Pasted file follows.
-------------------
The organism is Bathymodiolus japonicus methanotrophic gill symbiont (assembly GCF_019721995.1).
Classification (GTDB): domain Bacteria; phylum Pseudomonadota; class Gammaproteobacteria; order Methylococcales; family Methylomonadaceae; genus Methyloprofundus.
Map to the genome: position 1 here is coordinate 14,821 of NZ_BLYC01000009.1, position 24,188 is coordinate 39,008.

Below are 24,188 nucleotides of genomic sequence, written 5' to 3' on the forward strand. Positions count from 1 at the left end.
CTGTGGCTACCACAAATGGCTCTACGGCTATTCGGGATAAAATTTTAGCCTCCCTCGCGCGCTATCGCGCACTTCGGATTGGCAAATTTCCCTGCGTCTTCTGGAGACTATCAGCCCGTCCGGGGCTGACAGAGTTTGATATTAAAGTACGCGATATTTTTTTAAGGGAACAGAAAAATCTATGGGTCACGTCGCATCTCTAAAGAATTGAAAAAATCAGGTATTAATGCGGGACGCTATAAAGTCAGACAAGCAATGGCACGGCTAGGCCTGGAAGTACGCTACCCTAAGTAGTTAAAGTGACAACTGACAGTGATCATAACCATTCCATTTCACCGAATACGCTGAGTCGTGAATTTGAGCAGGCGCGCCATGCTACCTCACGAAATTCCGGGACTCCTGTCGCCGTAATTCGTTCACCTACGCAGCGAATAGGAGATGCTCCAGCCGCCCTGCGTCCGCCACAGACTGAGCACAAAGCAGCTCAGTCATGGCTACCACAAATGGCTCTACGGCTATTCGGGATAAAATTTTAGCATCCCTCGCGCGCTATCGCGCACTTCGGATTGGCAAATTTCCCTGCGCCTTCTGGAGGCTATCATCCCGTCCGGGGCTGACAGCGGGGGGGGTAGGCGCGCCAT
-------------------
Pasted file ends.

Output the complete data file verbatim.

The organism is Bathymodiolus japonicus methanotrophic gill symbiont (assembly GCF_019721995.1).
Classification (GTDB): domain Bacteria; phylum Pseudomonadota; class Gammaproteobacteria; order Methylococcales; family Methylomonadaceae; genus Methyloprofundus.
Map to the genome: position 1 here is coordinate 14,821 of NZ_BLYC01000009.1, position 24,188 is coordinate 39,008.

Below are 24,188 nucleotides of genomic sequence, written 5' to 3' on the forward strand. Positions count from 1 at the left end.
CTGTGGCTACCACAAATGGCTCTACGGCTATTCGGGATAAAATTTTAGCCTCCCTCGCGCGCTATCGCGCACTTCGGATTGGCAAATTTCCCTGCGTCTTCTGGAGACTATCAGCCCGTCCGGGGCTGACAGAGTTTGATATTAAAGTACGCGATATTTTTTTAAGGGAACAGAAAAATCTATGGGTCACGTCGCATCTCTAAAGAATTGAAAAAATCAGGTATTAATGCGGGACGCTATAAAGTCAGACAAGCAATGGCACGGCTAGGCCTGGAAGTACGCTACCCTAAGTAGTTAAAGTGACAACTGACAGTGATCATAACCATTCCATTTCACCGAATACGCTGAGTCGTGAATTTGAGCAGGCGCGCCATGCTACCTCACGAAATTCCGGGACTCCTGTCGCCGTAATTCGTTCACCTACGCAGCGAATAGGAGATGCTCCAGCCGCCCTGCGTCCGCCACAGACTGAGCACAAAGCAGCTCAGTCATGGCTACCACAAATGGCTCTACGGCTATTCGGGATAAAATTTTAGCATCCCTCGCGCGCTATCGCGCACTTCGGATTGGCAAATTTCCCTGCGCCTTCTGGAGGCTATCATCCCGTCCGGGGCTGACAGCGGGGGGGGTAGGCGCGCCAT